all men to wonder, flying towards thee."

Drona was stirred to wrath, and spake to Arjuna, say-
ing : " Canst thou hear him boast in this manner ? I
give thee leave to fight him here and now."

Arjuna at once strode forward, fully armed, and he
was supported by Drona and Bhishma. Duryodhana
and his band stood by Kama. Then the two warriors
prepared for single combat, but not in mimic warfare.

Thick clouds gathered in the sky ; lightning flashed
and thunder pealed ; the mighty Indra guarded his son
Arjuna, who stood in shadow. Surya, the sun god, cast
a shaft of light athwart the darkening plain, and Kama's
golden armour gleamed bright and fair.

The noble dames looked on, and some praised Arjuna
and others praised Kama. Pritha, the mother of both
heroes, was alone divided in her love. She knew
her firstborn by his voice and noble bearing and by his
armour, and her heart was torn with grief to behold the
two brothers ready to slay each other, A cloud blinded



1 92 INDIAN MYTH AND LEGEND

her eyes, and, uttering a low cry, she swooned where
she sat. Vidura sprinkled water on her face, and she
was revived. Then she wept bitterly because that she
could not reveal the secret of Kama's birth.

Kripa, 1 the foster-brother of Bhishma, performed the
duties of herald, and as Arjuna strode forth to combat
he proclaimed: "Behold! this is mighty Arjuna, of
Bharata's great line, son of Pandu and of Pritha, a prince
of valour and worth who will not shrink from battle.
Unknown and long-armed chief," he said unto Kama,
" declare now thy name and lineage, the royal house
thou dost adorn, and the names of thy sire and thy
mother. Know thou that by the rules of single combat
the sons of kings cannot contend against low-born or
nameless rivals."

Kama heard, but was silent. He hung his head like
the dew-laden lotus bloom; he could claim nor lineage or

* o

high rank, as he believed, for he regarded the charioteer
of Anga as his sire.

Duryodhana, perceiving his discomfiture, cried out to
Kripa, saying : " Valour is not reckoned by birth but by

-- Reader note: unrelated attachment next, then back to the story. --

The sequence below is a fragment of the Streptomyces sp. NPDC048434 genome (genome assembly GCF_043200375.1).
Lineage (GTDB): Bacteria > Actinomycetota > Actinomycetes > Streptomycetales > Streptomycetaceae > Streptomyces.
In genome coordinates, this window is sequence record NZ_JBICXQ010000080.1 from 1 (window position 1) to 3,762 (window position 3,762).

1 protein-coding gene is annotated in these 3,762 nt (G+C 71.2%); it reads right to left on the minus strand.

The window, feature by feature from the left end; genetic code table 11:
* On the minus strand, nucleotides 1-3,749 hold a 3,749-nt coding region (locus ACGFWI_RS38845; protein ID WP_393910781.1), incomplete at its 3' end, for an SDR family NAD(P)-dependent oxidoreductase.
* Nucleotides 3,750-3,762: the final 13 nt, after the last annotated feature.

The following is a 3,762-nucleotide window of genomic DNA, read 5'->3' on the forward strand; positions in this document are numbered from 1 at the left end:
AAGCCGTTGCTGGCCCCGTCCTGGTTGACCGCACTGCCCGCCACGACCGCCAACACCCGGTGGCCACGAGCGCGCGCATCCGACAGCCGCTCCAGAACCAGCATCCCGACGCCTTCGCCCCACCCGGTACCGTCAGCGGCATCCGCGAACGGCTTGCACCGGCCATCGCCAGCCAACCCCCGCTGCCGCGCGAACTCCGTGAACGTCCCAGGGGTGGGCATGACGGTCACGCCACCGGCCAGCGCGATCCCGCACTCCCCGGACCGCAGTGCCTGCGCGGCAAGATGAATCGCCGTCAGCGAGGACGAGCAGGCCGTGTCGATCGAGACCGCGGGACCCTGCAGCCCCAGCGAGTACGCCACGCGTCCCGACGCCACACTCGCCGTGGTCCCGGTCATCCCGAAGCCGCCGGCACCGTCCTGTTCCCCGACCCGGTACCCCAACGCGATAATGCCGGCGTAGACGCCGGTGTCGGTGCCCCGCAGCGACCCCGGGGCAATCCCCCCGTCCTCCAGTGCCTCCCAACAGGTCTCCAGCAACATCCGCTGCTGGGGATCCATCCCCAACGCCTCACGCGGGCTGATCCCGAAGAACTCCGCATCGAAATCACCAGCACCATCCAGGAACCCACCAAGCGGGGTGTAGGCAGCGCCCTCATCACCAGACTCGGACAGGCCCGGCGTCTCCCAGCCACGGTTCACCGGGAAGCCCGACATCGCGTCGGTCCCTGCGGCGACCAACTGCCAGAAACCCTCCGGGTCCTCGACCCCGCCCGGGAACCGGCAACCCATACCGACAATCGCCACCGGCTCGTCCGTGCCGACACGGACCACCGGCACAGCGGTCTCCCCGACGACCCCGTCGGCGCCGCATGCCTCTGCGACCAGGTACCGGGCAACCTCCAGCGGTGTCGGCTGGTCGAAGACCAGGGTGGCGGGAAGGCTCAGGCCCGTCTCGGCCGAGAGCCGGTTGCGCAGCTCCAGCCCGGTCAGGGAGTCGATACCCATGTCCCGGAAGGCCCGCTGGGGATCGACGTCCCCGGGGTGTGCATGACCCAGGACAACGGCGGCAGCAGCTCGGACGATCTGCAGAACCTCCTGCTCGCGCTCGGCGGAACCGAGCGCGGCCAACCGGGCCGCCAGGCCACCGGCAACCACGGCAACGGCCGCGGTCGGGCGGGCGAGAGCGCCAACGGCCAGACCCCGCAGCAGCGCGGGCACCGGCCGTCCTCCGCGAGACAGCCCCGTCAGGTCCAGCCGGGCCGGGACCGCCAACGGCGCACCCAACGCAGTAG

deeds. Kama hath already shown himself to be the peer
of princes. I now proclaim him the Rajah of Anga."

Having spoken thus, the elder of the Kauravas led
Kama by the hand and placed him upon a throne, and the
red umbrella was held above his head. Brahmans chanted
the texts for the ceremony and anointed Kama as a king.
Then the fan was waved and the royal umbrella raised on
high, while the Kauravas shouted : "The rajah is crowned;
blessings on the rajah ; honour to the valorous warrior!'

Robed in royal attire, Kama then spake to Duryodhana
and said: "With generous heart thou hast conferred upon

1 Kripa, like Drona, was of miraculous birth. He and his sister were found in a
forest, and were adopted by King Shantanu.



THE TOURNAMENT 193

me a kingdom. O prince, speak and say what service
thou wouldst have me to render unto thee."

Said Duryodhana : " But one boon do I ask of thee,
O king. Be my comrade and, O valiant warrior, be my
helper also."

Kama said : " As thou desirest, so be it."

Then Duryodhana and Kama embraced one another
to confirm their loyal friendship.

Lo ! now a charioteer drew nigh ; he was a scantily-
clad and wearied old man, and he stooped, leaning heavily
upon his staff. He was the aged sire of Kama, and re-
joiced in his heart to see his son so highly honoured
among princes. Kama cast aside his weapons, knelt
down, and kissed the old man's feet. The happy sire
embraced the crowned head of the warrior and wept
tears of love.

The Pandava brothers gazed upon father and son,
amused and scornful. . . . Bhima spake to Kama, say-
ing : " So thou, with such a sire, hast presumed to seek
combat with a Pandava ! . . . Son of a charioteer, what
hast thou to do with weapons of war ? Better were it
that thou shouldst find thee a goad and drive a bullock-
cart behind thy sire."

Kama grew pale with wrath; his lips quivered, but
he answered not a word. He heaved a deep sigh and
looked towards the sun.

Then Duryodhana arose like a proud elephant and
spake to Bhima, saying : " Seek not with insults to give
sorrow unto a mighty hero. Taunts come ill from thee,
thou tiger-like chief. The proudest warrior may contend
against the most humble : a hero is known by his deeds.
Of Kama's birth we care naught. Hath Drona other
than humble lineage ? 'Tis said, too, that thou and thy
brethren are not sons of Pandu, but of certain amorous

(C569) 16



i 94 INDIAN MYTH AND LEGEND

deities. . . . Look upon Kama, adorned with jewels and
in golden armour ! Do hinds bring forth tigers r . . .
Kama was born to be a king ; he hath come to rule by
reason of his valour and his worth. If any prince or
warrior among you will deny my words, hear and know,
now, that I will meet him in deadly combat."

The assembled multitude heard these mighty words
with joy and shouted loud applause.

But darkness came on, and lamps were lit upon the
plain. . . . Drona and the sons of Pandu made offerings